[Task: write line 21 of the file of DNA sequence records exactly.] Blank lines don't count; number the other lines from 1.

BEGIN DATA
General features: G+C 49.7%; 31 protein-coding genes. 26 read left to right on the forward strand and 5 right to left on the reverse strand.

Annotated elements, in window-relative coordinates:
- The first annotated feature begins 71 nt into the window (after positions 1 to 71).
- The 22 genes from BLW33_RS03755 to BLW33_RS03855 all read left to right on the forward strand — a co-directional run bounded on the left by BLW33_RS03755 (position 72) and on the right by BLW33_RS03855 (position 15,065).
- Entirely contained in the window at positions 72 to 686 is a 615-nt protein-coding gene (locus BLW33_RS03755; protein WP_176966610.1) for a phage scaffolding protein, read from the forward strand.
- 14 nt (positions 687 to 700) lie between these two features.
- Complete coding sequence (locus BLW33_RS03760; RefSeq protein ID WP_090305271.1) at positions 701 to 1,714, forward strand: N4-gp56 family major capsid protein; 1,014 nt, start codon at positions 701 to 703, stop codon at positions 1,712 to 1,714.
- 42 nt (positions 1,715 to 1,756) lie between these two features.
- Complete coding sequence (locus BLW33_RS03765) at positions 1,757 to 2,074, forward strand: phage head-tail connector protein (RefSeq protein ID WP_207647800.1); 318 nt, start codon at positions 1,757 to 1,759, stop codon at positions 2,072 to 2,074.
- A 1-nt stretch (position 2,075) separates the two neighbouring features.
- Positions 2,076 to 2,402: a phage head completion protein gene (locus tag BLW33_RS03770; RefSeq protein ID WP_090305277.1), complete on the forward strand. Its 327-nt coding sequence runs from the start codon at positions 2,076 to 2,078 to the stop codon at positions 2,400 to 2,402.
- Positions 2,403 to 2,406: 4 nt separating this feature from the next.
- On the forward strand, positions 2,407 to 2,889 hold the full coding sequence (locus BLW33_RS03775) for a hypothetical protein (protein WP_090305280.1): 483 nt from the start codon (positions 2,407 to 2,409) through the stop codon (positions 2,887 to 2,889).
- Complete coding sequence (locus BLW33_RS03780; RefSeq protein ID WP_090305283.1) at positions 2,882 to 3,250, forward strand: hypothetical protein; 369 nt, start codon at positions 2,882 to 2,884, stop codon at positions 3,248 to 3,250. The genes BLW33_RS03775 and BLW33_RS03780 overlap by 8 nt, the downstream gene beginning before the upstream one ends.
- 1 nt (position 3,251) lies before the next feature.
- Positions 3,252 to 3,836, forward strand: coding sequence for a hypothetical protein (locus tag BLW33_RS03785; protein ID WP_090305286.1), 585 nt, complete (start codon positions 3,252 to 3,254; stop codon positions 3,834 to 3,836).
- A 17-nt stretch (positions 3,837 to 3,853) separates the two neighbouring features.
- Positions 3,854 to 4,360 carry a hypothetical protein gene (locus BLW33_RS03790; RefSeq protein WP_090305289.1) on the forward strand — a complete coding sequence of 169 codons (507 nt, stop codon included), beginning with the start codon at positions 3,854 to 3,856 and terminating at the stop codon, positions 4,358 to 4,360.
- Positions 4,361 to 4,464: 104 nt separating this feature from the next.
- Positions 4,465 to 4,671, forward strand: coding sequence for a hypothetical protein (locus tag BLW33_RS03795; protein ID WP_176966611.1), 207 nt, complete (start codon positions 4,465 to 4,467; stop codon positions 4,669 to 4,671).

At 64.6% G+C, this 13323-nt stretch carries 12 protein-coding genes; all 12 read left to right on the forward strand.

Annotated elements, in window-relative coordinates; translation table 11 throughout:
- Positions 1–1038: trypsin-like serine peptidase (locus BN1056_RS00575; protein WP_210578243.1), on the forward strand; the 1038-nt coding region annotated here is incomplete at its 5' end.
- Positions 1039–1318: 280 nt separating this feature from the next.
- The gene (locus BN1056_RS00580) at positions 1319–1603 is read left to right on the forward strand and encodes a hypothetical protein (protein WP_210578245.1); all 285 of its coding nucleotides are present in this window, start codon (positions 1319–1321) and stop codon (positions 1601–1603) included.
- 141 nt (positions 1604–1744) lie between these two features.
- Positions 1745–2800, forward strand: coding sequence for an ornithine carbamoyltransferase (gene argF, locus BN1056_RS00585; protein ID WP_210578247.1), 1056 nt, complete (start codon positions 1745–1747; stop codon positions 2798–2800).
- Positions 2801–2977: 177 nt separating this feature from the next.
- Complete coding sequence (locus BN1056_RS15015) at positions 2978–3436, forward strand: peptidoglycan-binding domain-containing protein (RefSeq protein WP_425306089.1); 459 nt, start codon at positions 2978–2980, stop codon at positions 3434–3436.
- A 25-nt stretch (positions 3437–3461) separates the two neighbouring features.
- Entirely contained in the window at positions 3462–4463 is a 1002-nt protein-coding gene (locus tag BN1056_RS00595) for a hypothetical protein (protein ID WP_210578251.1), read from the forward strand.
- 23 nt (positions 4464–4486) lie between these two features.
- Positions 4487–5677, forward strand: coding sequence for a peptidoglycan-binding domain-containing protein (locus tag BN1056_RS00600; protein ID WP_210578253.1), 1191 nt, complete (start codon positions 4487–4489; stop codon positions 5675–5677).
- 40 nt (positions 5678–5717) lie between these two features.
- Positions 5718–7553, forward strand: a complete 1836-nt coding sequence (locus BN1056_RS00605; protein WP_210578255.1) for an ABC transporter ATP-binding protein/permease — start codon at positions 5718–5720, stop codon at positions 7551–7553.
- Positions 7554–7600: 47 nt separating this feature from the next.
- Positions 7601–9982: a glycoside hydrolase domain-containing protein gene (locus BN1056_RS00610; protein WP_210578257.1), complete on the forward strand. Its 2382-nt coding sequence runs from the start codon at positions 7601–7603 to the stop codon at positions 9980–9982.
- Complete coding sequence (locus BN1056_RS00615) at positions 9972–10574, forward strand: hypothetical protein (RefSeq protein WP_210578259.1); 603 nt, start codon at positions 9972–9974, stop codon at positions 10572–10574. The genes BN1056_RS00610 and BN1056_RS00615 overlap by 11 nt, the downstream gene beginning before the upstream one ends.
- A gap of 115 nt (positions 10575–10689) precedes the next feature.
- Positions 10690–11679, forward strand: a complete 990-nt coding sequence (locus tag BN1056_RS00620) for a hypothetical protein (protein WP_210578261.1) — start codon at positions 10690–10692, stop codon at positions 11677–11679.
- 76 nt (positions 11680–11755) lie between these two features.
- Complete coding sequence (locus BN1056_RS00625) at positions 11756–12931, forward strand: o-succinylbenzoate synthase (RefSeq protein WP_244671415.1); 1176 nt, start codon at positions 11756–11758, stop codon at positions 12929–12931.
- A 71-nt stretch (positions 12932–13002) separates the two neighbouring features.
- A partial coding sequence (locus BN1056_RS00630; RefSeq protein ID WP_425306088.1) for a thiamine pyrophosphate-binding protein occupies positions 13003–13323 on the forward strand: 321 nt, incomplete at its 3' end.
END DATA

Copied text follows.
At 64.6% G+C, this 13323-nt stretch carries 12 protein-coding genes; all 12 read left to right on the forward strand.